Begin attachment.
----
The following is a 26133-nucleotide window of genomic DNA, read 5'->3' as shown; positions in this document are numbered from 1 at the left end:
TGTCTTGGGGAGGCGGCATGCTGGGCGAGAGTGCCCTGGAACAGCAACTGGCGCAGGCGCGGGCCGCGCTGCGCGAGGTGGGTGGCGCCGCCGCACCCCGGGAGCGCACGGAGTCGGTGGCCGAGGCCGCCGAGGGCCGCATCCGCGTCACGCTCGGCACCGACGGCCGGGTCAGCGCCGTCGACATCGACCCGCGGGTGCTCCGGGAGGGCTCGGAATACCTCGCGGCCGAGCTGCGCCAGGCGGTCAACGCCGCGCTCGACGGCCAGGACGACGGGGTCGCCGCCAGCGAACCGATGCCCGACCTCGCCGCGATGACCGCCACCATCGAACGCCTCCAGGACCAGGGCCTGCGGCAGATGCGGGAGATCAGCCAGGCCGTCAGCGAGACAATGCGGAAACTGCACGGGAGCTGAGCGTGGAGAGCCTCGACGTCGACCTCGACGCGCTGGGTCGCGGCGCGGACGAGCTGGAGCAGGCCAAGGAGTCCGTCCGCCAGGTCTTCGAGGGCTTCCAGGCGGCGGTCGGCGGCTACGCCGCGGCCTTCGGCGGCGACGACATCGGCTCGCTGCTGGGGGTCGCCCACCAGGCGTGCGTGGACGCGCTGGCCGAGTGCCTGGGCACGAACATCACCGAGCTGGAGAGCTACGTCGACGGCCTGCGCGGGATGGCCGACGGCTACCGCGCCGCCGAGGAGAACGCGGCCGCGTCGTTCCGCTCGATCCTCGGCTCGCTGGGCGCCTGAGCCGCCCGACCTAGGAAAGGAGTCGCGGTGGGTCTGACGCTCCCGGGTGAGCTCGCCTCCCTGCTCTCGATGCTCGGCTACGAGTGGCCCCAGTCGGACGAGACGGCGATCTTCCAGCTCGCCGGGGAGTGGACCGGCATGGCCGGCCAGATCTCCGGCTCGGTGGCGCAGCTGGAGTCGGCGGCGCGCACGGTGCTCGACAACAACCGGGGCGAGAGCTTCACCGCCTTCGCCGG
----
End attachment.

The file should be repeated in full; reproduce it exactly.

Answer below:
The following is a 26133-nucleotide window of genomic DNA, read 5'->3' as shown; positions in this document are numbered from 1 at the left end:
TGTCTTGGGGAGGCGGCATGCTGGGCGAGAGTGCCCTGGAACAGCAACTGGCGCAGGCGCGGGCCGCGCTGCGCGAGGTGGGTGGCGCCGCCGCACCCCGGGAGCGCACGGAGTCGGTGGCCGAGGCCGCCGAGGGCCGCATCCGCGTCACGCTCGGCACCGACGGCCGGGTCAGCGCCGTCGACATCGACCCGCGGGTGCTCCGGGAGGGCTCGGAATACCTCGCGGCCGAGCTGCGCCAGGCGGTCAACGCCGCGCTCGACGGCCAGGACGACGGGGTCGCCGCCAGCGAACCGATGCCCGACCTCGCCGCGATGACCGCCACCATCGAACGCCTCCAGGACCAGGGCCTGCGGCAGATGCGGGAGATCAGCCAGGCCGTCAGCGAGACAATGCGGAAACTGCACGGGAGCTGAGCGTGGAGAGCCTCGACGTCGACCTCGACGCGCTGGGTCGCGGCGCGGACGAGCTGGAGCAGGCCAAGGAGTCCGTCCGCCAGGTCTTCGAGGGCTTCCAGGCGGCGGTCGGCGGCTACGCCGCGGCCTTCGGCGGCGACGACATCGGCTCGCTGCTGGGGGTCGCCCACCAGGCGTGCGTGGACGCGCTGGCCGAGTGCCTGGGCACGAACATCACCGAGCTGGAGAGCTACGTCGACGGCCTGCGCGGGATGGCCGACGGCTACCGCGCCGCCGAGGAGAACGCGGCCGCGTCGTTCCGCTCGATCCTCGGCTCGCTGGGCGCCTGAGCCGCCCGACCTAGGAAAGGAGTCGCGGTGGGTCTGACGCTCCCGGGTGAGCTCGCCTCCCTGCTCTCGATGCTCGGCTACGAGTGGCCCCAGTCGGACGAGACGGCGATCTTCCAGCTCGCCGGGGAGTGGACCGGCATGGCCGGCCAGATCTCCGGCTCGGTGGCGCAGCTGGAGTCGGCGGCGCGCACGGTGCTCGACAACAACCGGGGCGAGAGCTTCACCGCCTTCGCCGG